Beetle Fly Patterns

Beetle flies
Various Beetle Fly Patterns

On some occasions while there is no noticeable hatch of mayflies or caddis, beetles can be on the trout menu in a big way. Since beetles are the most numerous species of insect on this planet, you will need a couple examples of them in your fly box. I have caught trout in the middle of summer that had so many beetles crammed into their stomachs that the fishes belly was hard to the touch.

Simple Beetle Pattern

A simple example of a beetle fly pattern

As you can see, this pattern is very simple to replicate. It is made up of only three materials:

  • Foam
  • Hackle
  • Thread
  1. Cut your foam in the desired shape leaving enough excess material to tie it onto your hook and attach it to the very back of the hook.
  2. Palmer or wrap the hackle around the frontal portion of the hook.
  3. Fold the foam upper over the hackle and tie it off on the front.

You can obviously tie these in any color depending on the coloration of the beetles you are seeing in your area. These work pretty good tied with red or orange foam to simulate the ladybug and Asian beetles that seem to be found everywhere.

Beetle fly with iridescent foam

Iridescent Foam Beetle

This pattern is much more complex than the previous one requiring a few more materials.  The bottom of this particular fly also has some copper colored dubbing that gives it some nice flash.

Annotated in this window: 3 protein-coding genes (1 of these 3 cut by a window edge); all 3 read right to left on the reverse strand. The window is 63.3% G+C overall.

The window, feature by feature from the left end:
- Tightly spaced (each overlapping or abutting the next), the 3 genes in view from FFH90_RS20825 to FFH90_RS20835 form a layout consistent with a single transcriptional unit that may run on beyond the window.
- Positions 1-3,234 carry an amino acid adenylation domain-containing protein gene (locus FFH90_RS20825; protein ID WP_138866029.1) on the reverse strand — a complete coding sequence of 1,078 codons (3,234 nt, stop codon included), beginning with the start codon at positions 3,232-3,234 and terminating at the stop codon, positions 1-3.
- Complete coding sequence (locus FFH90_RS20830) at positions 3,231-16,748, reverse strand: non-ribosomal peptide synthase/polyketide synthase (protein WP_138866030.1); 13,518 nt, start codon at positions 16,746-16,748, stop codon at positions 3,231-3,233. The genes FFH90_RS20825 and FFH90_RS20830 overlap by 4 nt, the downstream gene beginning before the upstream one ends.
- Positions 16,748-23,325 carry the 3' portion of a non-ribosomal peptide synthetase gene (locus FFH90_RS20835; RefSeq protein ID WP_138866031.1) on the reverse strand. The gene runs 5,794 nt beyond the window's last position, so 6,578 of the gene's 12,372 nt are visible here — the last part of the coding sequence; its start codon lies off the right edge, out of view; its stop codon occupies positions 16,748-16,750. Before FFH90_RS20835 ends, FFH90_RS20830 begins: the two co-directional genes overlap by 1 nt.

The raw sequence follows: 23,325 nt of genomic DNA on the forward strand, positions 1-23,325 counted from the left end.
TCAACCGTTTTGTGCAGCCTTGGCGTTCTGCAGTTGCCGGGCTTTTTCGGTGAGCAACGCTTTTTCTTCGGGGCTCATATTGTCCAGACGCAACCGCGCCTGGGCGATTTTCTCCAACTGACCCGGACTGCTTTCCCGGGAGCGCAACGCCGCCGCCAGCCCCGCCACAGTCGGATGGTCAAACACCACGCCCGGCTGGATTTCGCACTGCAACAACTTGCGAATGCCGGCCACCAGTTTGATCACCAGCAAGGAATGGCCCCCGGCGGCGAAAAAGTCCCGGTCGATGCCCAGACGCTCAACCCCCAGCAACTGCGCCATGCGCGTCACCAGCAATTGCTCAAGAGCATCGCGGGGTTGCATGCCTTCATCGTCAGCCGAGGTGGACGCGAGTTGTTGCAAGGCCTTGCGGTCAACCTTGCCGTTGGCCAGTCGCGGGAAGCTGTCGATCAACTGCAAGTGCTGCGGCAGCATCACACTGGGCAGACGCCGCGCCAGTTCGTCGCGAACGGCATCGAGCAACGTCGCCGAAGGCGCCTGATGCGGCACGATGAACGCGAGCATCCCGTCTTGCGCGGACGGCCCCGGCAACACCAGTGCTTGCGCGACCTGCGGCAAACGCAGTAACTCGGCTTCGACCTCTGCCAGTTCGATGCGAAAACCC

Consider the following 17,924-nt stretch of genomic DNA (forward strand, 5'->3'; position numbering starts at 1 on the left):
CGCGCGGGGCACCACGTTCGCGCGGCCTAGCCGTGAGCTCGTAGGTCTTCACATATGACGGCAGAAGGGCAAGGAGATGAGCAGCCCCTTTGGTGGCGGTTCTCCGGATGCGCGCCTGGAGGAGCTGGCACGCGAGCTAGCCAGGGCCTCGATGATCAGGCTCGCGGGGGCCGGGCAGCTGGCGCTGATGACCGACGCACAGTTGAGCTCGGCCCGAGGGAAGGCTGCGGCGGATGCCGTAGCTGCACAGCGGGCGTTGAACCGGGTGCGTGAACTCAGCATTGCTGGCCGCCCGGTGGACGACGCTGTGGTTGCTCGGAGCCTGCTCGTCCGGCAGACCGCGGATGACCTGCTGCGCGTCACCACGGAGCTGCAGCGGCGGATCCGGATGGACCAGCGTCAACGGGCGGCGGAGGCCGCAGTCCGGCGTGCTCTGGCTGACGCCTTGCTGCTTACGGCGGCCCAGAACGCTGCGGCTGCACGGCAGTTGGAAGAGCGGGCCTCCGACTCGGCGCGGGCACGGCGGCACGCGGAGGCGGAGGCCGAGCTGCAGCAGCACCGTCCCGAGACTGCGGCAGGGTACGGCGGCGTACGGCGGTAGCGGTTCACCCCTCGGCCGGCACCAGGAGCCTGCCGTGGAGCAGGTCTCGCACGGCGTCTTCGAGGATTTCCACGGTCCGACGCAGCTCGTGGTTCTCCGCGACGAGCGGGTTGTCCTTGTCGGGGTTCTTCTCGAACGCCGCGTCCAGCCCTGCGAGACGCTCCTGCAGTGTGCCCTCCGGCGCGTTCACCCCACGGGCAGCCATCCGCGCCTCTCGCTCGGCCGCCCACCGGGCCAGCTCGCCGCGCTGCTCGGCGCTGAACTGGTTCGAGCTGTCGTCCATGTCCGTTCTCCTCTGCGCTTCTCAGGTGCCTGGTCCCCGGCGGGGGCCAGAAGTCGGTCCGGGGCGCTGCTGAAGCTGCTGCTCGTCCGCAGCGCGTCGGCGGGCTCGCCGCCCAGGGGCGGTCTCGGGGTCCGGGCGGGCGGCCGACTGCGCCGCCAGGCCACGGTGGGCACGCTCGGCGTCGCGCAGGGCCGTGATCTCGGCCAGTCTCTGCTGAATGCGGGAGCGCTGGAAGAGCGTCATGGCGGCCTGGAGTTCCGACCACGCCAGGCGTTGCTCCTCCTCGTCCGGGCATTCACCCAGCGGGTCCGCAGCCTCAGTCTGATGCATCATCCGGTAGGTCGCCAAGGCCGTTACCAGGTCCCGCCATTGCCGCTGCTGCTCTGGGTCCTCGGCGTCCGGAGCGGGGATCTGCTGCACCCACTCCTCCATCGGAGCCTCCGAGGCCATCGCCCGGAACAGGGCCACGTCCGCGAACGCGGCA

View of the iridescent foam beetle from below
This fly not only works to replicate beetles, but could easily pass for a small hopper pattern as well.

Materials List

  • Your choice of hook size
  • Copper dubbing
  • Brown saddle or hackle
  • Foam
  • Rubber legs
  • Brown thread

The steps to tie this fly 

  1. Cutting your foam to the desired shape and size and tying it the the back of the hook.
  2. Wrapping on your color choice of dubbing material.
  3. Tie the foam in place at the head of the fly.
  4. Place the 2 sets of rubber legs in the center of the fly and tie them in. It can sometimes take a little work to get the legs to sit right, too much pressure with the thread and the won’t spread out, too little and they could slide out after your first fish.
  5. Finally, tie 2-3 wraps of saddle hackle in the same spot as the legs were attached.
  6. Tie in the optional colorful foam indicator on the top.

 Sinking Beetle Fly

 

Sinking Beadhead Beetle

Sinking Beadhead Beetle

This great beetle is tied with a peacock hurl body to give it a sparkly appearance, and a layer of deer hair over the top of the foam to add a little more shine and realism. This beetle fly also has lead wire wrapped on the hook for extra weight.

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